Goal Setting

Where’s The White Space?

»Posted on Apr 30, 2014 in Engagement, Goal Setting, Newsletters | 0 comments

The work world is smaller and spinning faster than ever. Many of us keep up by moving faster, doing more work with fewer people and modifying processes to minimize cost. That is what makes profits grow. But it may not distinguish us from others. Imagine if you could stop time for an hour. Chances are most of us would use that hour to clean off our desks, reply to emails or perform other tasks that give us a false sense of accomplishment. Since information is coming faster than ever, you would gain little ground with that spent hour. An empty inbox and a cleared desk are neither urgent nor important, but they provide a false sense of completion. Triage is a medical term used to establish medical priority in order to increase the number of survivors. That empty...

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Decisions, Decisions

»Posted on Jun 26, 2013 in Goal Setting, Newsletters, Performance | 0 comments

One-half of the new employees hired leave their positions within one year, according the Dan Heath co-author of Decisive: How To Make Better Choices in Life and Work. This suggests employers are too quick to hire and the candidate may be too quick to accept. Heath offers these reasons for poor decisions; narrow framing such as “whether or not thinking;” confirmation bias; short-term emotions; and overconfidence. The acronym WRAP is used to combat these decision villains. Widen your options. Whenever you find yourself in the “whether or not” decision, stop. Allow that thinking to be an alarm. One technique is the “vanishing options test.” Take your first option off the table to produce more options. Another strategy is the “fall in love twice.” Keep...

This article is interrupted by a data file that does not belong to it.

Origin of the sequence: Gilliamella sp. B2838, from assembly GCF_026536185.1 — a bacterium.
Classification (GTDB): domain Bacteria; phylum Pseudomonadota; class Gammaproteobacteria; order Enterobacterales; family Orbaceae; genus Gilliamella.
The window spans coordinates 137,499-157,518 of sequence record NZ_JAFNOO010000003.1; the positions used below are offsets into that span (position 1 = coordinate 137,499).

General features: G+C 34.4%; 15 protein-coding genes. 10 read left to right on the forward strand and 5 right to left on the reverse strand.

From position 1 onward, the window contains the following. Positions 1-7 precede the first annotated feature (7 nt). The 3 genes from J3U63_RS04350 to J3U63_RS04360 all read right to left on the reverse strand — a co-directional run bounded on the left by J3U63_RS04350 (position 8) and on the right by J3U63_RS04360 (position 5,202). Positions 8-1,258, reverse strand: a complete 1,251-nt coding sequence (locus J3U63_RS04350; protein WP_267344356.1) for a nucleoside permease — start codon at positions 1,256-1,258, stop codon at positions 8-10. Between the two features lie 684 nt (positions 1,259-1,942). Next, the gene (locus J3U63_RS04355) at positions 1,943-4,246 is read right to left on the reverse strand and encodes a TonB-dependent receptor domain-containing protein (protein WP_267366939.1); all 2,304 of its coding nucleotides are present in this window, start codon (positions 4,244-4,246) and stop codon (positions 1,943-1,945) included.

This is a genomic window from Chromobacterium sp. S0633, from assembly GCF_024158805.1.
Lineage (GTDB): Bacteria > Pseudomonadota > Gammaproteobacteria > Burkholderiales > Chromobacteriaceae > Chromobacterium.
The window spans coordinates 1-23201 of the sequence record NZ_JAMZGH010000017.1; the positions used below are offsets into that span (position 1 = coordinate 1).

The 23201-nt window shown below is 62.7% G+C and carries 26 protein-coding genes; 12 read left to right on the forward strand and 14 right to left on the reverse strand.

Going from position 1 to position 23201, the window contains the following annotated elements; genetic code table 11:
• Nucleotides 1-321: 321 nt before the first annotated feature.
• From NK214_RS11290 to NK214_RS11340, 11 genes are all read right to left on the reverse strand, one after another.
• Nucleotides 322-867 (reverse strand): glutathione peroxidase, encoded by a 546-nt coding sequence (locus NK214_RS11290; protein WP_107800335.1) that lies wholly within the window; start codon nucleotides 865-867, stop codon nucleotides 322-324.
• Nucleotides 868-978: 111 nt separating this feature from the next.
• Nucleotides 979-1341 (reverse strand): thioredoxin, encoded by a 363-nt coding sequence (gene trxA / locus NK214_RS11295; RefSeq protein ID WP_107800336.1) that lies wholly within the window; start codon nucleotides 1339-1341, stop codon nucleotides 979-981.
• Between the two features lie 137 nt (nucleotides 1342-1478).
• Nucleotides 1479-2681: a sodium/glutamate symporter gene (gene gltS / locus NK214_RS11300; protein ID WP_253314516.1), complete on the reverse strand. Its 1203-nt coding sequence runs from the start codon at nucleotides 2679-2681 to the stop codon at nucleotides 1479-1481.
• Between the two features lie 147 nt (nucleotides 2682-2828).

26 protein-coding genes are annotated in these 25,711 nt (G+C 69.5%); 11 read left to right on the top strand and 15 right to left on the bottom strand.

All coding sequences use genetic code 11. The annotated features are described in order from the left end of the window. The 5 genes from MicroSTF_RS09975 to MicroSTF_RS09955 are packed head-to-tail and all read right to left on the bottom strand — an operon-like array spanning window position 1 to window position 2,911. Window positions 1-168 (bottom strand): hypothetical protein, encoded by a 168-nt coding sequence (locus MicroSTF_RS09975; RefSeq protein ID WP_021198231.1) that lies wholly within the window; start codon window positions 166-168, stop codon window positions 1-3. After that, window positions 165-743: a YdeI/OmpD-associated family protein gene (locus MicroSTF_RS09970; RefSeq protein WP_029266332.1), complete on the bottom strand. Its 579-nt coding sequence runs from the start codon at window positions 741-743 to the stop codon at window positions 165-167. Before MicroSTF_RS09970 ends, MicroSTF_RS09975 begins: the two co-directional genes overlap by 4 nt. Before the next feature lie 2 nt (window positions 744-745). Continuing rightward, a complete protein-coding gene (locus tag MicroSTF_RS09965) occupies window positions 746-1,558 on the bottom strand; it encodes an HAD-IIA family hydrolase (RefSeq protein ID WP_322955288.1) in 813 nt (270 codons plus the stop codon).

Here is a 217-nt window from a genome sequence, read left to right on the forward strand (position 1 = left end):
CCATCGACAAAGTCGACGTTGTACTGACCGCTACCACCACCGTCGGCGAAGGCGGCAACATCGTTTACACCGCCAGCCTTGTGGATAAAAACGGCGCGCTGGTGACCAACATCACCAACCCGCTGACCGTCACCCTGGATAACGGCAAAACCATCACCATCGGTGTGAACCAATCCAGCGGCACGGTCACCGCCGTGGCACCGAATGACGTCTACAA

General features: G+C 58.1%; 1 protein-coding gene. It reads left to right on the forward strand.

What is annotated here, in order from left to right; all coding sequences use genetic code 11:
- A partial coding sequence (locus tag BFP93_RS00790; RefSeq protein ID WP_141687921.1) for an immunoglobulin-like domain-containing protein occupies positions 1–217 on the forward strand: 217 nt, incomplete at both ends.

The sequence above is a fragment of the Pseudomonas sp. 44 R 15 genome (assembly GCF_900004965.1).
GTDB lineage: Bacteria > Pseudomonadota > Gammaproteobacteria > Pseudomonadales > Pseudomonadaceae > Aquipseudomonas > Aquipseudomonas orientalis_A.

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Too Focused To See

»Posted on Sep 27, 2012 in Civility, Goal Setting, Newsletters, Performance | 0 comments

People continue fill each day to its maximum. As the world appears to get smaller and move faster, lack of time to relax, think and plan may lead to poor choices, anxiety and incivility. There is a myth that the Indians didn’t see Columbus’ ships because they couldn’t relate to such a large object on the water. It’s believed the myth is based on Captain Cook traveling to Australia. The aborigines didn’t acknowledge the ship until men approached the shore by canoe. Was it that the aborigines couldn’t see the big ship? Social scientists exploring this phenomenon of perceptual blindness believe the aborigines simply had other priorities. They were not impressed by the grandness of the big ship. They only reacted when the men in canoes approached, then...

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A New Year

»Posted on Jan 1, 2010 in Goal Setting, Newsletters | 0 comments

Often at the end of the year, people review everything that was not accomplished. It’s similar to the feeling many get Sunday evening when they wonder what happened to the weekend, but on a grand scale. People resolve that the new year will be different. They resolve to make adjustments, to be happier, richer and wiser. Human resource professionals resolve to update the Employee Handbook, audit wages, make time to see every employee and get out of hosting the holiday party. Supervisors resolve to write honest, direct performance appraisals, give more atta-boys and work less hours. Unfortunately, by February most resolutions are lost to the day-to-day hustle. Time is the great equalizer. The term time management doesn’t make sense. We each have twenty-four...

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Follow Your Bliss

»Posted on Jan 1, 2007 in Goal Setting, Newsletters | 0 comments

A new year is often a time of reflection and a time when people resolve to make positive life changes. Joseph Campbell, writer, and orator, delivers a perfect example with his belief in “Follow Your Bliss” – find where it is and don’t be afraid to follow it. While inspiring, it is a huge undertaking, one that overwhelms many people. Goals and resolutions become manageable when they have boundaries. Boundaries are established through the selection of roles in your life or some see these as categories. It may be the role of spouse, parent, community member or boss. Categories include work, finance, family or health. Select a role or category that you believe can bring you more happiness. When setting a goal—think big. Do not judge, edit or allow a...

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